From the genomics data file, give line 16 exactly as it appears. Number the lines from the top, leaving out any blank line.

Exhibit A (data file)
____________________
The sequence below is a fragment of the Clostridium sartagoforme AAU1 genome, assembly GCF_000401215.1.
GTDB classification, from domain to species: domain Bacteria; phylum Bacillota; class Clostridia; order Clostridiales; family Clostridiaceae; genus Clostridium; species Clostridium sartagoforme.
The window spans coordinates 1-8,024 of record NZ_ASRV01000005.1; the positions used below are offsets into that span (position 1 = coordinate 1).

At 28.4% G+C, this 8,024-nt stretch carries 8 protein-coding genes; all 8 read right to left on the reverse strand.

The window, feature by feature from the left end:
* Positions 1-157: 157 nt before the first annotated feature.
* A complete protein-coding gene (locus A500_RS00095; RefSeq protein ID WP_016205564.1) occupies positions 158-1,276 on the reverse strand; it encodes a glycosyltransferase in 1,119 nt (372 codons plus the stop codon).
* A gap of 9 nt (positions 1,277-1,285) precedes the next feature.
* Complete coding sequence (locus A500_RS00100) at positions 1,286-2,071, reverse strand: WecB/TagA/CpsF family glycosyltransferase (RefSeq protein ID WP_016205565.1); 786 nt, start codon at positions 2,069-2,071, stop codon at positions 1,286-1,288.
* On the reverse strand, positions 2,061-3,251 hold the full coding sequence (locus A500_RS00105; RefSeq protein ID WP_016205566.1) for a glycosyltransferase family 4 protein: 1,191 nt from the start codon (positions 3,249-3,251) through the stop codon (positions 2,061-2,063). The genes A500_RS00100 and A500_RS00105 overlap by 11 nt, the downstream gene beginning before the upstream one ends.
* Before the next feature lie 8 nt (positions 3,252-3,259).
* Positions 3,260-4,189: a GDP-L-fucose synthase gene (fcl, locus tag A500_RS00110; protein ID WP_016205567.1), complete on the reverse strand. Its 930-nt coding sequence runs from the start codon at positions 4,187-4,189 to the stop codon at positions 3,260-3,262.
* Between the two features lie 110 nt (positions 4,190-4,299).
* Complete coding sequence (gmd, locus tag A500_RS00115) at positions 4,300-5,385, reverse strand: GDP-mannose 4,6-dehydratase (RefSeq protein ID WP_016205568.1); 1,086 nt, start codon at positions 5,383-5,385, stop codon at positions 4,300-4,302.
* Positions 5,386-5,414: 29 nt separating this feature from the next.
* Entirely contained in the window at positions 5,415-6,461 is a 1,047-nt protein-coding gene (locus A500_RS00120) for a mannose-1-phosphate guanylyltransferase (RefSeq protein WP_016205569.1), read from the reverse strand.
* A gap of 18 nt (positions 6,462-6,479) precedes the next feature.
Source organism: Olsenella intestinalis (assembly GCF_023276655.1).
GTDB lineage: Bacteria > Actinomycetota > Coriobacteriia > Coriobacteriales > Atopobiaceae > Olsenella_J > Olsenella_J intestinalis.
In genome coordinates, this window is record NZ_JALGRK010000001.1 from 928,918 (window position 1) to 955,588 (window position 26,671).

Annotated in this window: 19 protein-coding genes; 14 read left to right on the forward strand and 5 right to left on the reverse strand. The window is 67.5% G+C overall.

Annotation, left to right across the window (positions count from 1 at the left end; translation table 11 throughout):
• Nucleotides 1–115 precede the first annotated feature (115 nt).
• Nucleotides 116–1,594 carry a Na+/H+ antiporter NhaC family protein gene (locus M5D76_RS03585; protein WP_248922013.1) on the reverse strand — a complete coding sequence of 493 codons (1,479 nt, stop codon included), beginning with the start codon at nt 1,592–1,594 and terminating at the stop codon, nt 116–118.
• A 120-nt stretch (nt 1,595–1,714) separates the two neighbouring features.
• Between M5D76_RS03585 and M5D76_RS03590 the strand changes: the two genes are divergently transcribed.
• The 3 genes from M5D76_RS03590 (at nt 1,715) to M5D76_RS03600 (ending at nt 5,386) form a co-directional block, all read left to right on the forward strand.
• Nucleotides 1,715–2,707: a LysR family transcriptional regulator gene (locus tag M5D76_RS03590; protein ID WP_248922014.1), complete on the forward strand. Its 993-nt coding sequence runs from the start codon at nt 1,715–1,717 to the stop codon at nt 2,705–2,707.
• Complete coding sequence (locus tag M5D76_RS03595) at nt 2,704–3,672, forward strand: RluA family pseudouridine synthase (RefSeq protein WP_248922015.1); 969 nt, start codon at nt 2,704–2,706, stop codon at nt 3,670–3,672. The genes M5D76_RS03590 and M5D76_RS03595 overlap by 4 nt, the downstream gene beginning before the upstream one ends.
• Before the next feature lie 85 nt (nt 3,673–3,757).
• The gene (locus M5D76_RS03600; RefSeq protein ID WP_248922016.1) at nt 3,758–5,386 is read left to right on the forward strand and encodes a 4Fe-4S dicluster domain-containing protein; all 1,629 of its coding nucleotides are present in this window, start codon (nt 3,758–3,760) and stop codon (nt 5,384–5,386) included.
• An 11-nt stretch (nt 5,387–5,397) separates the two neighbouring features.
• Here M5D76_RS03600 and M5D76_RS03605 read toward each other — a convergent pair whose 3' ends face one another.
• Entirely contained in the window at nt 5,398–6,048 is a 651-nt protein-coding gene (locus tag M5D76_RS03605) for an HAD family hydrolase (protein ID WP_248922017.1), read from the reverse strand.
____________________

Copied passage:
* Entirely contained in the window at positions 5,415-6,461 is a 1,047-nt protein-coding gene (locus A500_RS00120) for a mannose-1-phosphate guanylyltransferase (RefSeq protein WP_016205569.1), read from the reverse strand.